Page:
The Independent Voice of Southern Methodist University Since 1915

The Daily Campus

The Daily Campus

The Independent Voice of Southern Methodist University Since 1915

The Daily Campus

The Independent Voice of Southern Methodist University Since 1915

The Daily Campus

Almost three years later, one hundred years behind

On August 29, 2005, the Gulf Coast was changed forever. The most destructive hurricane in the nation’s history made landfall on the Louisiana-Mississippi border. Three years later, the floodwater is long gone, but the effects still rage on in Southern Louisiana.

Today the French Quarter has been revived. Bourbon Street is as wild as ever, but then again, that is where the tourists visit when traveling to New Orleans.

Tourism is Louisiana’s second largest source of income and is vital to the state’s ability to survive economically. Because of this, it is obvious why the French Quarter has been restored quickly and successfully.

To the average visitor, the visible effects of the storm are minimal. But there are still water stains on the houses from where the floodwaters rose after landfall, blue tarps covering roofs from the damaging winds, and even several boats and other debris still littering yards and abandoned parking lots.There are hundreds of homeless Katrina victims living under the interstate in tents and on mattresses.

Dorothy Monroe, an employee at the Holiday Inn French Quarter, lost everything when Katrina hit. She had enough money saved up to get back on her feet and survive, but she can’t help but feel guilty.

“I just don’t know what to do to help those poor people,” Monroe said. “I feel sad that I was able to survive and still be able to retain my livelihood when all those poor souls are living under that bridge. Every day, I make 20 sandwiches to bring to them on my way to work. It’s not enough, not even close, but at least it is something.”

For those living in New Orleans, there is a daily reminder of the devastation and horror that occurred when Katrina hit. But the problem is the rest of the world has seemingly forgotten.

In a poll of 30 SMU students, 70 percent said that they were unaware of the amount of homeless Katrina victims and 60 percent said that they were unaware that portions of New Orleans are still ghost towns today. Of the 30 students polled, 18 had been to New Orleans within the past year. Recently the Kappa Alpha Order fraternity from the University of Mississippi visited New Orleans on their annual “Old South” trip.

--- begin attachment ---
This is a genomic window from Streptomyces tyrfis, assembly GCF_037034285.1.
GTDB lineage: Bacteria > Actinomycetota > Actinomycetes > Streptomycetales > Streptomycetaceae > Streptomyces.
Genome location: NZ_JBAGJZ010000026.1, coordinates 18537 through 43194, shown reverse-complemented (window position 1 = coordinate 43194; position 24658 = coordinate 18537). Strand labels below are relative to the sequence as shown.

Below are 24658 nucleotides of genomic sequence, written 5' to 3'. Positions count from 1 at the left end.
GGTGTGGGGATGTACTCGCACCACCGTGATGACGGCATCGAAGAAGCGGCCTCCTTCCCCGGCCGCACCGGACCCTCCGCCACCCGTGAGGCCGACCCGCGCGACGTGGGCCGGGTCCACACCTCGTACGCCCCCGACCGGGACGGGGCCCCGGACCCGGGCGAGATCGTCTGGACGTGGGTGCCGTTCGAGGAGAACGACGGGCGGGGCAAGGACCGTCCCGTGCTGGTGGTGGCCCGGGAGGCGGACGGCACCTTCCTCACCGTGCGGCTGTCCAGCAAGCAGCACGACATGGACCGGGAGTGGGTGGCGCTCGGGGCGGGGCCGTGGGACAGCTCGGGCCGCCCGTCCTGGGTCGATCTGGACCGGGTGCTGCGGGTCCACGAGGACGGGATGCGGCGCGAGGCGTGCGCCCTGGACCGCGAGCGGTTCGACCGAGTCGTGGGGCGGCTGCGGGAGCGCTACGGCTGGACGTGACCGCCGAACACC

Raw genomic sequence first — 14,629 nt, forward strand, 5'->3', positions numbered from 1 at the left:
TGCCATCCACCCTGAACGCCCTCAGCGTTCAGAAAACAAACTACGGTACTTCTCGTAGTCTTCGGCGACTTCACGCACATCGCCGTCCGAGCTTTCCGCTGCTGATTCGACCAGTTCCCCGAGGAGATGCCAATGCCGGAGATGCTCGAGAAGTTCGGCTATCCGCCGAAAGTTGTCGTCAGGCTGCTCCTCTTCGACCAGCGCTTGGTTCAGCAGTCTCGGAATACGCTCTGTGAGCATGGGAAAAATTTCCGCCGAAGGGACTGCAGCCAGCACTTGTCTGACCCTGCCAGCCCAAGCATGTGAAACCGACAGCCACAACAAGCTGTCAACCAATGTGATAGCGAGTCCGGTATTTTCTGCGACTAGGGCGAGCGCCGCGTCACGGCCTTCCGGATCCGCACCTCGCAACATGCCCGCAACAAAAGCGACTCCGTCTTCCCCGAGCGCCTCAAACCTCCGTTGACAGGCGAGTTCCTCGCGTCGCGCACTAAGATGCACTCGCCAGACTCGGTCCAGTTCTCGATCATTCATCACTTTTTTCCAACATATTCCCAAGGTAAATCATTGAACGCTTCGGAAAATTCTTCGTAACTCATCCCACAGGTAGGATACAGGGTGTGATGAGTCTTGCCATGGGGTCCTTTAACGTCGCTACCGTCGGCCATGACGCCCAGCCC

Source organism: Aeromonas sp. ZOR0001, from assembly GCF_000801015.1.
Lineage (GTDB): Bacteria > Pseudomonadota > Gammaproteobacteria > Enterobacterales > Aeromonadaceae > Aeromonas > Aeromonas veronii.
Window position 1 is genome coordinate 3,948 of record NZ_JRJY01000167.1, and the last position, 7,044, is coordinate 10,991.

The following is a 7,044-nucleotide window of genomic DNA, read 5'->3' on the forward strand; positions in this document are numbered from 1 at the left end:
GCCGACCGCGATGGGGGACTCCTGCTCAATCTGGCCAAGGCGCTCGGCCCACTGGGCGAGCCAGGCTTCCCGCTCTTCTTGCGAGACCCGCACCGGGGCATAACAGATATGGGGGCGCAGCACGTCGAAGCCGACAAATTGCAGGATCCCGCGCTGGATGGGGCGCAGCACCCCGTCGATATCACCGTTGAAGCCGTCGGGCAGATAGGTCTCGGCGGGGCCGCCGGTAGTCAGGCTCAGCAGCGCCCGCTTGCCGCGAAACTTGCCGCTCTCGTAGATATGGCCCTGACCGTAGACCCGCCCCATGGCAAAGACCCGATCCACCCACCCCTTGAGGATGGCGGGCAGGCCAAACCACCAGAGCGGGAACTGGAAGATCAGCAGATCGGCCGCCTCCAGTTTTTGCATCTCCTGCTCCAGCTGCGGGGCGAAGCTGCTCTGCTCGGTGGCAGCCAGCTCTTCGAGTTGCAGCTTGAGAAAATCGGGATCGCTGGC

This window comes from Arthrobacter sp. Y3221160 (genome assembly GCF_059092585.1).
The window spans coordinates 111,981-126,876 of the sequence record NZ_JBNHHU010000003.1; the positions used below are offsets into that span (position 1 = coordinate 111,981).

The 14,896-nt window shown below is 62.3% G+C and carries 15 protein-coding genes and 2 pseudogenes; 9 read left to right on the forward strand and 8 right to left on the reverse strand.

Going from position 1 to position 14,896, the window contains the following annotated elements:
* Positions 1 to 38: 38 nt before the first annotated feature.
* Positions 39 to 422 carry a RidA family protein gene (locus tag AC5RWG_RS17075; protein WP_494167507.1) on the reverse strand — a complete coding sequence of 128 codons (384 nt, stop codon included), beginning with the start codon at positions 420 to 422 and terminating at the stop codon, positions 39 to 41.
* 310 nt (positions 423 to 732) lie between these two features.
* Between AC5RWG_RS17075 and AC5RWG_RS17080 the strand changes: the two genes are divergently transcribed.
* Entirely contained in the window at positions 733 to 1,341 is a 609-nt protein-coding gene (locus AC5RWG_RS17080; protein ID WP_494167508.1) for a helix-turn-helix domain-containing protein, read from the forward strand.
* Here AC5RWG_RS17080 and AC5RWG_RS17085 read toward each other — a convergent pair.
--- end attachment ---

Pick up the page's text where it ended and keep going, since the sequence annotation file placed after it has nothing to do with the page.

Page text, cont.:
One member, who wishes to remain anonymous, said, “I feel guilty for being a part of an organization that frivolously threw away roughly $30,000 for a weekend of fun when that money could be used to help people in need.”

Like Dorothy Monroe, many don’t know what to do to help. Many want to blame the government for not stepping in, but in actuality, the government is trying to help. The problem is not a lack of funding, but it is the confusion created by federal, state and local governments about rules and jurisdictions when it comes to rebuilding.

Contradictory regulations, politicking and a complex bureaucracy have only served to intensify and extend the problems of victims and is keeping these people from making the decisions they need to in order to make to get on with their lives. The money is there to spend; the problem is being able to spend it.

Until someone in any of these branches of government is able to stand up and take the lead for the recovery effort, the money allotted will sit in limbo and those victims will continue sit under the Interstate.

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